December 21, 2010
Consumer trends to watch for in 2011 and beyond
PwC's TICE group offers their predictions
Interactive e-books, mobile shopping carts and more virtual experiences outside of gaming will be some of the emerging technologies to watch for in 2011 and beyond, according to a series of trends offered by PwC's Technology, Information Communications and Entertainment & Media (TICE) group.
"The future of consumer technologies resides in borderless digital communication designed for people who are looking for feel good technologies, as well as faster and more secure information they can access anytime, anywhere," says Dr. David Jacobson, Director of Emerging Technologies at PwC.
Technology changes will either be transformational, building on prior innovations, or they will be disruptive, so completely different and new that they will very quickly influence and change the lifestyles and spending habits of consumers, says Jacobson.
Key emerging tech trends to look out for in 2011 (and beyond) include:
Wi-Fi Direct - This convenient new way for devices to communicate directly with each other without having to connect first to a conventional Wi-Fi access point bypasses traditional Wi-Fi networks and provides numerous device-to-device applications. Printers, scanners and handheld devices like phones and gaming consoles can now share and synch securely within a short distance of each other, for instance, exchanging files and videos at speeds more than 25 times faster than other options on the market.
Next Generation e-Books - The huge interest in and use of mobile tablets or "pads" is driving new multimedia applications. Current e-books transform the conventional paper format into an electronic book, but the next generation will go even further, providing an enhanced and interactive audio/visual experience for the reader through cross-linking of the e-book to other digital forms, including videos, social media and web cams.
Mobile payments going mainstream - Mobile commerce is becoming quicker and more secure for consumers and businesses alike, making it easier to shop and order securely, particularly when making smaller transactions. Secure and quick-click checkouts from a mobile device will give consumers the ability to make on-the-go payments and to stay logged in while they surf for more goods to buy.
The mobile shopping cart - Grocery stores will provide suggestions, advice and check-out options to grocery shoppers using mobile devices including in-built screens on shopping carts that remember your last visit, know your preferences and provide information and offers on what's in stock, including row information and recipes. The relationship between consumer-packaged goods suppliers and grocery retailers and how they market to their customers will also evolve.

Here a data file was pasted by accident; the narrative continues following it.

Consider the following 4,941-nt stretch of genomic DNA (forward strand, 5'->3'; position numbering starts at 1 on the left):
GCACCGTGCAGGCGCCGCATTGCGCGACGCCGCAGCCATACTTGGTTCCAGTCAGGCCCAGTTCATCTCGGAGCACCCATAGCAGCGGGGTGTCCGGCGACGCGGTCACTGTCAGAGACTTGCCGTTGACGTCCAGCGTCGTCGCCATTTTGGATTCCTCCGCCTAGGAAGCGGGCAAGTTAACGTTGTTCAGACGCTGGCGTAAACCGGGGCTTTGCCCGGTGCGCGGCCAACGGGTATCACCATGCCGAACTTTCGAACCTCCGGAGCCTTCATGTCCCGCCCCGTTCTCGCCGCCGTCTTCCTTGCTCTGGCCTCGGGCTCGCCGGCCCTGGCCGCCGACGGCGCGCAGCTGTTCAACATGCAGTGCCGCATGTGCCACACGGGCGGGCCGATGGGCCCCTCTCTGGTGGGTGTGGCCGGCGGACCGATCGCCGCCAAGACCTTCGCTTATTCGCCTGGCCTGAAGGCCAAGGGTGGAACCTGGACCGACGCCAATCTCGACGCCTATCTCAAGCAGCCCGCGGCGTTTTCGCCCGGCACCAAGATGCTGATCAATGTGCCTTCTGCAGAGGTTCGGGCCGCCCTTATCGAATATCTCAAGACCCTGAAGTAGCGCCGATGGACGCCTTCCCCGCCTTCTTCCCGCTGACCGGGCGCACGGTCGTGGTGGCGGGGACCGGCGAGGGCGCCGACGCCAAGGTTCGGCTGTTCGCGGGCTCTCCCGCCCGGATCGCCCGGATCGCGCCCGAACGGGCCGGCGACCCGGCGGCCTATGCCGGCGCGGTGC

VoD in-your-hand - Recently released Advanced Television Systems Committee (ATSC) standards have jump-started mobile and personalized video-on-demand (VoD). This IP-based technology will let you receive your choice of movie entertainment whenever you would like it, wherever you want it, complementing Cellular, WiFi and WiMAX channels and avoiding video-traffic overloads on these networks.
"Feel-good" technology: gesturing and haptic feedback - The desire for greater physical freedoms in controlling devices has led to gaming consoles without handheld controls that rely purely on interactive 3D visuals, sensors and gesturing. A combination of gesturing and physical feedback will have applications beyond gaming. The possibility to "reach" into the computer display and "grasp" electronically-generated objects, feeling their size, shape and texture will enhance education; for instance, teaching medical students to feel the difference between healthy and diseased organs.
The mobile cloud - Accessing software, systems and applications in "the cloud" began with software as a service (SaaS) and is quickly accelerating as confidence grows. Companies are now using time- and security-critical solutions outside of their firewalls. Mobile computing is an important new impetus for use of "the cloud" and versatile mobile devices are becoming pervasive 'thin clients' ideal for accessing cloud solutions, anytime, anywhere.
"The digital channel has already touched all industries and is dramatically changing the ways in which consumers buy and relax. Companies have to keep pace with this rapid development of new technologies and re-examine their business models so they can compete in the new mobile Internet," says Jacobson.